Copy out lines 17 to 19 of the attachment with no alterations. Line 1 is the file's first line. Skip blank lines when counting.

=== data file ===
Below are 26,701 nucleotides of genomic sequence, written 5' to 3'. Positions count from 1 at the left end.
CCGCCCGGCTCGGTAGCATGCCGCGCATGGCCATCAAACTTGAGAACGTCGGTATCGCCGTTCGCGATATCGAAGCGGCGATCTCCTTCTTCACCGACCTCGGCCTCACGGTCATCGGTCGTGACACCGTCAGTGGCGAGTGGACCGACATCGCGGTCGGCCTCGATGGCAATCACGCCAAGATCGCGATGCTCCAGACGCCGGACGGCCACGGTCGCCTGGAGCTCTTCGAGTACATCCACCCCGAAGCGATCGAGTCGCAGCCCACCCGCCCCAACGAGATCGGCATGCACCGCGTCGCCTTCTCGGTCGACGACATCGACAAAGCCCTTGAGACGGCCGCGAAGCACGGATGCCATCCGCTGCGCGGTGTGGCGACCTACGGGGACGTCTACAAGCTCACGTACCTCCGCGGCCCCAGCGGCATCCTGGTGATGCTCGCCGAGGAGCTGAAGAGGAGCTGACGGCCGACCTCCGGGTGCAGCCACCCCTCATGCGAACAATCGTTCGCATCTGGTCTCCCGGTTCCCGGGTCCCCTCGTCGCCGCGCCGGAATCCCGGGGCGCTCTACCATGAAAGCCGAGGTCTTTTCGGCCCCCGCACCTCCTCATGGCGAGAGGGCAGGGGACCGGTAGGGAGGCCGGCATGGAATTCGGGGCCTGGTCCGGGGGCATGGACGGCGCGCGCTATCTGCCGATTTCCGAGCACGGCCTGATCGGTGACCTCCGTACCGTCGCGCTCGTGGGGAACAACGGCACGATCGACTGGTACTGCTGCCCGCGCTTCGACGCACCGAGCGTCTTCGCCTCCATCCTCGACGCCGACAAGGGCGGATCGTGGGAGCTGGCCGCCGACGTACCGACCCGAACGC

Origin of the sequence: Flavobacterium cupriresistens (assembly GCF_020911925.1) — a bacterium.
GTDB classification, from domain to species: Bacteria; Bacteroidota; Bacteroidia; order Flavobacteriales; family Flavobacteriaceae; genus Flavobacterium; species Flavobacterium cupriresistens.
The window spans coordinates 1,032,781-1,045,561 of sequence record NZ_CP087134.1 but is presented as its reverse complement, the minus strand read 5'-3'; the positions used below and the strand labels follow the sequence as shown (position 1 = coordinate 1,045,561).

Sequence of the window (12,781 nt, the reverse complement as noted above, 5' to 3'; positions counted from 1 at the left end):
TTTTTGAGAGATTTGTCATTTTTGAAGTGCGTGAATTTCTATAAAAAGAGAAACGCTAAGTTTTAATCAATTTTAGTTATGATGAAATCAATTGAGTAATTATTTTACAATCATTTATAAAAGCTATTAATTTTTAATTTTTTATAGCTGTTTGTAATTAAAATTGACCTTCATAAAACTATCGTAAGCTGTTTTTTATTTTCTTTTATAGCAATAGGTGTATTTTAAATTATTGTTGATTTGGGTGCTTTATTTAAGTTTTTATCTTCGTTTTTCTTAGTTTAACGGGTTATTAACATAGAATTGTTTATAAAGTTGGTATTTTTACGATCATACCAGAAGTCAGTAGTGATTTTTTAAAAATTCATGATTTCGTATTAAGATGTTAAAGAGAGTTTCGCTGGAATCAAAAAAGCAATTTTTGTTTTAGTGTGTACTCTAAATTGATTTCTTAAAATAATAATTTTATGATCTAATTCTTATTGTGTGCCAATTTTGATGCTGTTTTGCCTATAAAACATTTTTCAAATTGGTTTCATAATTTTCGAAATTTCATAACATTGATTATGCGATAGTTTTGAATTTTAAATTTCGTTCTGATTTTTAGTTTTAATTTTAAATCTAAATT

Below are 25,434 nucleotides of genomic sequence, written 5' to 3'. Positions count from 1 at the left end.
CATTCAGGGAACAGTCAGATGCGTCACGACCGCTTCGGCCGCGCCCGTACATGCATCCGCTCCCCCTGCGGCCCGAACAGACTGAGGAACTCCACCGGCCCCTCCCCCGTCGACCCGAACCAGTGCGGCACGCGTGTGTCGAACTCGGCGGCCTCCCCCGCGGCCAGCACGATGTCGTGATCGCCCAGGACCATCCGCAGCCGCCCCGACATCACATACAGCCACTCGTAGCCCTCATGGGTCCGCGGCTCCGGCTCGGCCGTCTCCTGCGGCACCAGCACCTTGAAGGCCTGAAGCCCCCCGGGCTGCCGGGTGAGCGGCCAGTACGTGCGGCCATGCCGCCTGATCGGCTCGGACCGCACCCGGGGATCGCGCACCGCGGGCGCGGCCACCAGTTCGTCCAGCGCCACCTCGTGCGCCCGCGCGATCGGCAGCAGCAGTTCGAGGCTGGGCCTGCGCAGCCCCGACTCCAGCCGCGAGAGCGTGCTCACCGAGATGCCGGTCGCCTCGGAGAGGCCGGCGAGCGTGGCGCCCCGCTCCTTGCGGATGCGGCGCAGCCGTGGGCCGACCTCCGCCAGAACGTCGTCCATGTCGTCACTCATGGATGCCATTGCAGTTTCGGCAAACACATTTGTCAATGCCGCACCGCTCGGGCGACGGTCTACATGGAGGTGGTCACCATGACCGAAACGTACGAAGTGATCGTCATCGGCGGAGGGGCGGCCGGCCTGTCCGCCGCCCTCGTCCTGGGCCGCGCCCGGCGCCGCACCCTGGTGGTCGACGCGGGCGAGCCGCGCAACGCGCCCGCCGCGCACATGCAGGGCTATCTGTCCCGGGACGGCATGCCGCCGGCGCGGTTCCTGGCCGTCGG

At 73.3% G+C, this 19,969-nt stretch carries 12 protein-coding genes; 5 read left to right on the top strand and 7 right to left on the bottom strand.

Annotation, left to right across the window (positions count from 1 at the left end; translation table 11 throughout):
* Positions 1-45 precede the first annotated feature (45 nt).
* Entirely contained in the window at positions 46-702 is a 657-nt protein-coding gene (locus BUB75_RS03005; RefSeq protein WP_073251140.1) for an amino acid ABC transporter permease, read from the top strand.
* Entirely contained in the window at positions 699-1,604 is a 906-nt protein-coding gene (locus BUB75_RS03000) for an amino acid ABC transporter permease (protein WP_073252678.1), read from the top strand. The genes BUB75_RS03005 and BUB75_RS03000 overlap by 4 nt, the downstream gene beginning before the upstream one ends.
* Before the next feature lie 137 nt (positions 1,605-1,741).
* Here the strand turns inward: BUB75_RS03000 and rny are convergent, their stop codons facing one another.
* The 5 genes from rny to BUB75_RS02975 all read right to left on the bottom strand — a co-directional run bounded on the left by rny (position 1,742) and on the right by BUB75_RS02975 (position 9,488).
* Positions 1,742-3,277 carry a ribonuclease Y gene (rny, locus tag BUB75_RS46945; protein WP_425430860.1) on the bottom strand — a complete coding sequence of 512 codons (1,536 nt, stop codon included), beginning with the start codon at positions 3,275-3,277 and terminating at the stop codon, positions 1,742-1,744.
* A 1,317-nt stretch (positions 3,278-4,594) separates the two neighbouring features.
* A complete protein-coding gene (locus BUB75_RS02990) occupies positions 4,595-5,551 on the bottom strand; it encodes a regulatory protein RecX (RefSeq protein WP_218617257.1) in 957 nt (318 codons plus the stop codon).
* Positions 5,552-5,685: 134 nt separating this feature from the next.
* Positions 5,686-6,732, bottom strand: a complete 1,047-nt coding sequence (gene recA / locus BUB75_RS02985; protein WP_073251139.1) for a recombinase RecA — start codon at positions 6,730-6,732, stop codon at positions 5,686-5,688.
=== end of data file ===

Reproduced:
* The 5 genes from rny to BUB75_RS02975 all read right to left on the bottom strand — a co-directional run bounded on the left by rny (position 1,742) and on the right by BUB75_RS02975 (position 9,488).
* Positions 1,742-3,277 carry a ribonuclease Y gene (rny, locus tag BUB75_RS46945; protein WP_425430860.1) on the bottom strand — a complete coding sequence of 512 codons (1,536 nt, stop codon included), beginning with the start codon at positions 3,275-3,277 and terminating at the stop codon, positions 1,742-1,744.
* A 1,317-nt stretch (positions 3,278-4,594) separates the two neighbouring features.